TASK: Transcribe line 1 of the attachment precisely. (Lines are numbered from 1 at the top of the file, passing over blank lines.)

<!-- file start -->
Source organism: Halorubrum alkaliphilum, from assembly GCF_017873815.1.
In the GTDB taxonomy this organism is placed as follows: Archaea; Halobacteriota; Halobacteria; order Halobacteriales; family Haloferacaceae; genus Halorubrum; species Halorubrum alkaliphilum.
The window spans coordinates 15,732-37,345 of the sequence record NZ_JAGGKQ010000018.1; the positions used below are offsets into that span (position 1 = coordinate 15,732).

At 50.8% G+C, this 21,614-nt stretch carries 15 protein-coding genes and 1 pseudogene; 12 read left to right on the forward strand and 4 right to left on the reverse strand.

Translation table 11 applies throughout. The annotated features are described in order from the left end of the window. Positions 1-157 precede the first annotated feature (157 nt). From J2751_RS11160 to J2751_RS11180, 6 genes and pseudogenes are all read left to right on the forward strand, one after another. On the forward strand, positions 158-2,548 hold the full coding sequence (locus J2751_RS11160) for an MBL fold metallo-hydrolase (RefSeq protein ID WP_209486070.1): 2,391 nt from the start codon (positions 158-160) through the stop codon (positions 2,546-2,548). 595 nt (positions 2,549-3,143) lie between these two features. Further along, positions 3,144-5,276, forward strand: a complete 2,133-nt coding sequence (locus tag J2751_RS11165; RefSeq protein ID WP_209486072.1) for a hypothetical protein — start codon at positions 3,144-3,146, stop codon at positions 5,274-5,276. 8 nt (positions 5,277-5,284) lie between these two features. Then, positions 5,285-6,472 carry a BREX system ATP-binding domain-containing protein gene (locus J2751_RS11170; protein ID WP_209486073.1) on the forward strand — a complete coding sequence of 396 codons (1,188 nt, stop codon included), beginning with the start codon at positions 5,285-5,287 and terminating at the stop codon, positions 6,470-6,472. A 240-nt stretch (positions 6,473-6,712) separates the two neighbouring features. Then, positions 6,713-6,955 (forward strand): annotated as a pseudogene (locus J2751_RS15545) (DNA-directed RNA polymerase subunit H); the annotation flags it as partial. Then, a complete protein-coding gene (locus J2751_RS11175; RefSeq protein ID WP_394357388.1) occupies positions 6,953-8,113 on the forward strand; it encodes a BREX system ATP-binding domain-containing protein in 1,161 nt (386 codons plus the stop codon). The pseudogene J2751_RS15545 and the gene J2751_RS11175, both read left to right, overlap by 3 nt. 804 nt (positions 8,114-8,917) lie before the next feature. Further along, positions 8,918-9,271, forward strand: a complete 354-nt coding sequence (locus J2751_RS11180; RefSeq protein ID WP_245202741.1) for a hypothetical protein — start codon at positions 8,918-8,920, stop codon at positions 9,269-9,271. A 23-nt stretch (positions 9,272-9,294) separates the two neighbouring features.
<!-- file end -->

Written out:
Source organism: Halorubrum alkaliphilum, from assembly GCF_017873815.1.